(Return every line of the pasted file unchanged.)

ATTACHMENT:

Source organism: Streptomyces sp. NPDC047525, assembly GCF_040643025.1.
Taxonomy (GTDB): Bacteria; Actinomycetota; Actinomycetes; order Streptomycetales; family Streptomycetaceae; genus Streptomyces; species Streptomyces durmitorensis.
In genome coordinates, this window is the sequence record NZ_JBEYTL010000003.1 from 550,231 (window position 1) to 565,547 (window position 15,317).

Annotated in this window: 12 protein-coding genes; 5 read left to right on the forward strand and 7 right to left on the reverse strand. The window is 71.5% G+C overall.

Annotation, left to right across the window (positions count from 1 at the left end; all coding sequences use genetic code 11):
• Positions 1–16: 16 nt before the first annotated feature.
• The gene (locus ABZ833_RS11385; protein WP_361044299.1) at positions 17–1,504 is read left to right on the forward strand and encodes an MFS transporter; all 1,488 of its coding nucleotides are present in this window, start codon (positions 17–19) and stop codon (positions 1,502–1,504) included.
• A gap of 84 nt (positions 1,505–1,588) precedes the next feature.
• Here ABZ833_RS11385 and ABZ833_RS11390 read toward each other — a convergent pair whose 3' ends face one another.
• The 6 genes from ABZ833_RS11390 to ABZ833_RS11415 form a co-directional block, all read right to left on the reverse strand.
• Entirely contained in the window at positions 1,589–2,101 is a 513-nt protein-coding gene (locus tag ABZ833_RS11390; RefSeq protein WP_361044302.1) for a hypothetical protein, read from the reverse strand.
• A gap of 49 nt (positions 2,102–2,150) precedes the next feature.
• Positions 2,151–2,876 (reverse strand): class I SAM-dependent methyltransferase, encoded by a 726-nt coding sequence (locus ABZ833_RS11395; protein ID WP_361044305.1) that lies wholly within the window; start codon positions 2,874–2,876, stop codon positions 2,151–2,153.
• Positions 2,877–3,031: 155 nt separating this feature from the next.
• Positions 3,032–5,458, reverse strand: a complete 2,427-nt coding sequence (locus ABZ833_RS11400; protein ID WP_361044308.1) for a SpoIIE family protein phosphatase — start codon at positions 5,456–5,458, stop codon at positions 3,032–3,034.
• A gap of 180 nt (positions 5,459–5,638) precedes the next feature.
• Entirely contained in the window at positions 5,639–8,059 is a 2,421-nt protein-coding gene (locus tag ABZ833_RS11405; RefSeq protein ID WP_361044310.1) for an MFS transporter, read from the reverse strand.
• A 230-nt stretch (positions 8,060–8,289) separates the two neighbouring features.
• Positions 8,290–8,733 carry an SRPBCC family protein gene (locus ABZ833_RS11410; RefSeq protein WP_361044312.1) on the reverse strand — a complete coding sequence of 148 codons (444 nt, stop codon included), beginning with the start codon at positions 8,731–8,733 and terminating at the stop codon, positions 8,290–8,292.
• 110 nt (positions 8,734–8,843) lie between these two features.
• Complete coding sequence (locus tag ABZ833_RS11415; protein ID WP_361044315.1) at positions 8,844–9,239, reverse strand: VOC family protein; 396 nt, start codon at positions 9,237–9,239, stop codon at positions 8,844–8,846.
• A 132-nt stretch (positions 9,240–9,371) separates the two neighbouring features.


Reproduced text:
Source organism: Streptomyces sp. NPDC047525, assembly GCF_040643025.1.
Taxonomy (GTDB): Bacteria; Actinomycetota; Actinomycetes; order Streptomycetales; family Streptomycetaceae; genus Streptomyces; species Streptomyces durmitorensis.
In genome coordinates, this window is the sequence record NZ_JBEYTL010000003.1 from 550,231 (window position 1) to 565,547 (window position 15,317).

Annotated in this window: 12 protein-coding genes; 5 read left to right on the forward strand and 7 right to left on the reverse strand. The window is 71.5% G+C overall.

Annotation, left to right across the window (positions count from 1 at the left end; all coding sequences use genetic code 11):
• Positions 1–16: 16 nt before the first annotated feature.
• The gene (locus ABZ833_RS11385; protein WP_361044299.1) at positions 17–1,504 is read left to right on the forward strand and encodes an MFS transporter; all 1,488 of its coding nucleotides are present in this window, start codon (positions 17–19) and stop codon (positions 1,502–1,504) included.
• A gap of 84 nt (positions 1,505–1,588) precedes the next feature.
• Here ABZ833_RS11385 and ABZ833_RS11390 read toward each other — a convergent pair whose 3' ends face one another.
• The 6 genes from ABZ833_RS11390 to ABZ833_RS11415 form a co-directional block, all read right to left on the reverse strand.
• Entirely contained in the window at positions 1,589–2,101 is a 513-nt protein-coding gene (locus tag ABZ833_RS11390; RefSeq protein WP_361044302.1) for a hypothetical protein, read from the reverse strand.
• A gap of 49 nt (positions 2,102–2,150) precedes the next feature.
• Positions 2,151–2,876 (reverse strand): class I SAM-dependent methyltransferase, encoded by a 726-nt coding sequence (locus ABZ833_RS11395; protein ID WP_361044305.1) that lies wholly within the window; start codon positions 2,874–2,876, stop codon positions 2,151–2,153.
• Positions 2,877–3,031: 155 nt separating this feature from the next.
• Positions 3,032–5,458, reverse strand: a complete 2,427-nt coding sequence (locus ABZ833_RS11400; protein ID WP_361044308.1) for a SpoIIE family protein phosphatase — start codon at positions 5,456–5,458, stop codon at positions 3,032–3,034.
• A gap of 180 nt (positions 5,459–5,638) precedes the next feature.
• Entirely contained in the window at positions 5,639–8,059 is a 2,421-nt protein-coding gene (locus tag ABZ833_RS11405; RefSeq protein ID WP_361044310.1) for an MFS transporter, read from the reverse strand.
• A 230-nt stretch (positions 8,060–8,289) separates the two neighbouring features.
• Positions 8,290–8,733 carry an SRPBCC family protein gene (locus ABZ833_RS11410; RefSeq protein WP_361044312.1) on the reverse strand — a complete coding sequence of 148 codons (444 nt, stop codon included), beginning with the start codon at positions 8,731–8,733 and terminating at the stop codon, positions 8,290–8,292.
• 110 nt (positions 8,734–8,843) lie between these two features.
• Complete coding sequence (locus tag ABZ833_RS11415; protein ID WP_361044315.1) at positions 8,844–9,239, reverse strand: VOC family protein; 396 nt, start codon at positions 9,237–9,239, stop codon at positions 8,844–8,846.
• A 132-nt stretch (positions 9,240–9,371) separates the two neighbouring features.